Here’s a bit of irony: the vast array of photos collected on Facebook and crunched by its powerful facial recognition technology can be used to trick facial recognition.
It’s done by creating 3D facial models using just a handful of publicly available photos, such as those that people post to Facebook and other social media accounts.
From a paper describing their technique, which incorporates virtual reality (VR):
Such VR-based spoofing attacks constitute a fundamentally new class of attacks that point to a serious weakness in camera-based authentication systems.
Unless they incorporate other sources of verifiable data, systems relying on color image data and camera motion are prone to attacks via virtual realism.
This is far from the first time we’ve seen facial recognition defeated.
Static photos are easy to spoof by holding up a 2D picture to a camera. But even moving photos are spoofable. Google recently filed a patent for “Liveness Checks,” but researchers using the most basic of photo editing tools managed to fool it with just a few minutes of editing and animating photos to make them look like subjects were fluttering their eyelashes.
None of this has stopped tech companies from exploring, and investing in, facial recognition as a method of security authentication that could displace passwords: the oft-derided (but persistently popular) whipping boy in the realm of authentication.
Advances in facial recognition technologies keep coming, and the money invested in this field keeps growing: Gartner research estimated in 2014 that the overall market will grow to over $6.5 billion in 2018 (compared to roughly $2 billion today).
Some of the fruits of that investment including Facebook tuning its systems to the point where it doesn’t even have to see your face to recognize you.
Microsoft, for its part, has been showing off technology that can decipher emotions from the facial expressions of people who attend political rallies, recognize their genders and guesstimate their ages.
Facial recognition is everywhere.
Local law enforcement are using it in secret, a sports stadium used it to try to detect criminals at the Super Bowl, retail stores are tracking us with it, and even churches are using it to track attendance.
Researchers recently demonstrated that algorithms can also be trained to identify people by matching previously observed patterns around their heads and bodies, even when their faces are hidden.
And the money keeps coming:
In January, Apple picked up a startup called Emotient that uses artificial intelligence (AI) to read people’s emotions by analyzing their facial expressions.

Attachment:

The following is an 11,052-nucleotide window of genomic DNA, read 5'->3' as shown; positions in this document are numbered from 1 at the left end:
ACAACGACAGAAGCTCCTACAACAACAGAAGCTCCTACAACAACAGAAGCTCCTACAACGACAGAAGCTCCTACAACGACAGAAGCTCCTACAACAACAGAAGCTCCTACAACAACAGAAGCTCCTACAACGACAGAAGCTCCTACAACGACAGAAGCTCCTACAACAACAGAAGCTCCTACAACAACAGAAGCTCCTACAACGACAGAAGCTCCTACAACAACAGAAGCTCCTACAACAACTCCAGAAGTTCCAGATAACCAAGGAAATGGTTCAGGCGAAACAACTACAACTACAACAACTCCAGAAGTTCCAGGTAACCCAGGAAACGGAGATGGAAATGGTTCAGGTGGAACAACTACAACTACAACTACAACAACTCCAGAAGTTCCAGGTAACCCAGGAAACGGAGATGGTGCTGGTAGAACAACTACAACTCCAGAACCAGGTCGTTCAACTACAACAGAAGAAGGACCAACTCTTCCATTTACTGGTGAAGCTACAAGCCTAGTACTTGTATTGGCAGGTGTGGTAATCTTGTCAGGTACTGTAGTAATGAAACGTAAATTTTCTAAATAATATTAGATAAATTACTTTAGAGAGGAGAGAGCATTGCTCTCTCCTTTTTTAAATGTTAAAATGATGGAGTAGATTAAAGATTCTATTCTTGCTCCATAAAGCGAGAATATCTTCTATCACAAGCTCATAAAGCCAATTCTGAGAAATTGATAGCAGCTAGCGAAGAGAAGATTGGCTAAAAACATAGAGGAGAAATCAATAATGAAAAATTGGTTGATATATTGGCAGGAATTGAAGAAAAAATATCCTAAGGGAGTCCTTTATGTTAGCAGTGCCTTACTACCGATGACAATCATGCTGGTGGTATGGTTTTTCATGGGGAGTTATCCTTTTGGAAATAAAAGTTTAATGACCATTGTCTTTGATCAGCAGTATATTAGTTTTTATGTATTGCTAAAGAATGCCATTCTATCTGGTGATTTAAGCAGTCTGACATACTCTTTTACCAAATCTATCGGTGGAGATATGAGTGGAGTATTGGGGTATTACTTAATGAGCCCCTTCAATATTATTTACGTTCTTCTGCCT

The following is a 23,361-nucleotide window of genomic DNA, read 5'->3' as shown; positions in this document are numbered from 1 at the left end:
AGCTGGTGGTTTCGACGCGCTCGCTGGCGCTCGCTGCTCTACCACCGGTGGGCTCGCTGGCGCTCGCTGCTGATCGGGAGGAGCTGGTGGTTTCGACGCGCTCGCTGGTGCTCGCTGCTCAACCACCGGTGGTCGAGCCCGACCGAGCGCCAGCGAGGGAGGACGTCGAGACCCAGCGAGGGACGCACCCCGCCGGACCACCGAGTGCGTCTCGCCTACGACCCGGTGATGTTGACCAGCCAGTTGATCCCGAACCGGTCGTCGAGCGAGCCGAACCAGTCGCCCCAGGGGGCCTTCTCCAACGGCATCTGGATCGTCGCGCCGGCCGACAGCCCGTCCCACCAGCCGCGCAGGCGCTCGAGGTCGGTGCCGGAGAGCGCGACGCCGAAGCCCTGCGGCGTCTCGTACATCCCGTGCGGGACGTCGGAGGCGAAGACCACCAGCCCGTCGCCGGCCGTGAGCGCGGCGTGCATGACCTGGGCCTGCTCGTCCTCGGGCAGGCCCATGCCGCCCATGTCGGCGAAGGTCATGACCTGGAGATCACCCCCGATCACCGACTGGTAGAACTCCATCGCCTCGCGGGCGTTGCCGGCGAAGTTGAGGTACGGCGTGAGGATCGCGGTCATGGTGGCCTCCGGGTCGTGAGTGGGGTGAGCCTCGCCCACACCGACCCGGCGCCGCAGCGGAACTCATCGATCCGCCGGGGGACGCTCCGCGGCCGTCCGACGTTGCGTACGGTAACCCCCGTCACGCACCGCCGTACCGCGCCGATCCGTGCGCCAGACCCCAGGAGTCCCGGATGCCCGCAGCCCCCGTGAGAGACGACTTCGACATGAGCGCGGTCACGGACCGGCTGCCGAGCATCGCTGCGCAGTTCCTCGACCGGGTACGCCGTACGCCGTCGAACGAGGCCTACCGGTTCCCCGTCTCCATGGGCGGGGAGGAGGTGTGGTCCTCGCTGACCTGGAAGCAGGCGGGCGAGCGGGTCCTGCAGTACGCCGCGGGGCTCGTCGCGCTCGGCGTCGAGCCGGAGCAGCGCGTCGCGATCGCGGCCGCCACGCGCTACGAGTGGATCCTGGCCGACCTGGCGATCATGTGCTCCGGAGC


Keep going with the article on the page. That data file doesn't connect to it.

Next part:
Google, for its part, last month acquired Moodstocks: a French company that develops AI-based image recognition technology for mobile phones.
The UNC researchers demonstrated how their facial recognition workaround can defeat pretty much all of those facial recognition checks – be they based on recognizing 2D or 3D images or oriented at “liveness” checks – at the USENIX security conference earlier this month.
Their paper describes how the team took a handful of pictures of a target user from social media and created realistic, textured, 3D facial models.
To trick liveness detection technologies into interpreting the images as a live human face, they used VR systems to animate the photos, making it appear that the subject was moving: for example, raising an eyebrow or smiling.
The synthetic face of the user is displayed on the screen of the VR device, and as the device rotates and translates in the real world, the 3D face moves accordingly. To an observing face authentication system, the depth and motion cues of the display match what would be expected for a human face.
Using the 3D models, they were able to fool four out of five security systems 55% to 85% of the time.
Out of 20 participants, there were only 2 subjects whom the researchers couldn’t spoof on any of the facial recognition systems using the social media-based attack.
They really like moderate to high-resolution photos, as they “lend substantial realism to the textured models,” the researchers said.
In particular, they just adore photos taken by professional photographers, such as wedding photos or family portraits. These images not only lead to high-quality facial texturing, but such photos are also often posted by users’ friends and made publicly available.
Hence they’re readily available for researchers (or anybody!) to pick up and spoof.
What’s more, the researchers noted that group photos “provide consistent frontal views of individuals, albeit with lower resolution.” Even if such photos are low-resolution, the researchers found they got enough information from the frontal view to accurately recover a user’s 3D facial structure.
Here’s the million-dollar question: what are those two unspoofable users doing with their photos to foil these types of social media attacks?
It wasn’t necessarily that they posted fewer photos. Rather, they had few forward-facing photos and/or their photos had insufficient resolution.
Maybe we should we all start taking bad photos!